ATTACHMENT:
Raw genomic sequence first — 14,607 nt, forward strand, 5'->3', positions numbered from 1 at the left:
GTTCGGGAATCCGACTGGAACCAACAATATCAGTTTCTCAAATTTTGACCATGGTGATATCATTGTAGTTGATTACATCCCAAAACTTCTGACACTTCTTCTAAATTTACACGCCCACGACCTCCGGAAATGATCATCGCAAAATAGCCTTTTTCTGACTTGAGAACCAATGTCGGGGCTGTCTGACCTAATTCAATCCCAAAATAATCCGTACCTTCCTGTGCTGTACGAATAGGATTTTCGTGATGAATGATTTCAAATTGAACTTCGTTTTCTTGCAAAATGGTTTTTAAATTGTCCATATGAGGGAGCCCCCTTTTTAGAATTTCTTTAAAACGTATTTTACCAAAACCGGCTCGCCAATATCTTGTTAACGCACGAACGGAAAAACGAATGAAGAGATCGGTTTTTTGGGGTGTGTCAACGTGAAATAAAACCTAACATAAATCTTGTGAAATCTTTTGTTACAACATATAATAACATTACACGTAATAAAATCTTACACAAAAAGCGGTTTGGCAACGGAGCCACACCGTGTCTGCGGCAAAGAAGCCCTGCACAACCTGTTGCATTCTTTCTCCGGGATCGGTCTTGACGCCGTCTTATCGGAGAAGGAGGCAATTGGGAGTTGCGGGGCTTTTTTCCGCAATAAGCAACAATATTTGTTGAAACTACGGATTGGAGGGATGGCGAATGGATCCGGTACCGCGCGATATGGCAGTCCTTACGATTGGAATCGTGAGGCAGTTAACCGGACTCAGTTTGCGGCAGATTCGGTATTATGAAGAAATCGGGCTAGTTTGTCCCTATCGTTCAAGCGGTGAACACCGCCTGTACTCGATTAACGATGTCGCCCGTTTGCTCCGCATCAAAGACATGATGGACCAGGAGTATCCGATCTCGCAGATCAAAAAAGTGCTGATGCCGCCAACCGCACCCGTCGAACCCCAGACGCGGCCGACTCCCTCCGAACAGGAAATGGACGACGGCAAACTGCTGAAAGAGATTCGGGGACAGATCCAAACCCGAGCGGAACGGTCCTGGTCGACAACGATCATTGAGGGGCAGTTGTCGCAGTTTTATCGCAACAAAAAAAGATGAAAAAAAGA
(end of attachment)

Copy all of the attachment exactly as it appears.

Raw genomic sequence first — 14,607 nt, forward strand, 5'->3', positions numbered from 1 at the left:
GTTCGGGAATCCGACTGGAACCAACAATATCAGTTTCTCAAATTTTGACCATGGTGATATCATTGTAGTTGATTACATCCCAAAACTTCTGACACTTCTTCTAAATTTACACGCCCACGACCTCCGGAAATGATCATCGCAAAATAGCCTTTTTCTGACTTGAGAACCAATGTCGGGGCTGTCTGACCTAATTCAATCCCAAAATAATCCGTACCTTCCTGTGCTGTACGAATAGGATTTTCGTGATGAATGATTTCAAATTGAACTTCGTTTTCTTGCAAAATGGTTTTTAAATTGTCCATATGAGGGAGCCCCCTTTTTAGAATTTCTTTAAAACGTATTTTACCAAAACCGGCTCGCCAATATCTTGTTAACGCACGAACGGAAAAACGAATGAAGAGATCGGTTTTTTGGGGTGTGTCAACGTGAAATAAAACCTAACATAAATCTTGTGAAATCTTTTGTTACAACATATAATAACATTACACGTAATAAAATCTTACACAAAAAGCGGTTTGGCAACGGAGCCACACCGTGTCTGCGGCAAAGAAGCCCTGCACAACCTGTTGCATTCTTTCTCCGGGATCGGTCTTGACGCCGTCTTATCGGAGAAGGAGGCAATTGGGAGTTGCGGGGCTTTTTTCCGCAATAAGCAACAATATTTGTTGAAACTACGGATTGGAGGGATGGCGAATGGATCCGGTACCGCGCGATATGGCAGTCCTTACGATTGGAATCGTGAGGCAGTTAACCGGACTCAGTTTGCGGCAGATTCGGTATTATGAAGAAATCGGGCTAGTTTGTCCCTATCGTTCAAGCGGTGAACACCGCCTGTACTCGATTAACGATGTCGCCCGTTTGCTCCGCATCAAAGACATGATGGACCAGGAGTATCCGATCTCGCAGATCAAAAAAGTGCTGATGCCGCCAACCGCACCCGTCGAACCCCAGACGCGGCCGACTCCCTCCGAACAGGAAATGGACGACGGCAAACTGCTGAAAGAGATTCGGGGACAGATCCAAACCCGAGCGGAACGGTCCTGGTCGACAACGATCATTGAGGGGCAGTTGTCGCAGTTTTATCGCAACAAAAAAAGATGAAAAAAAGA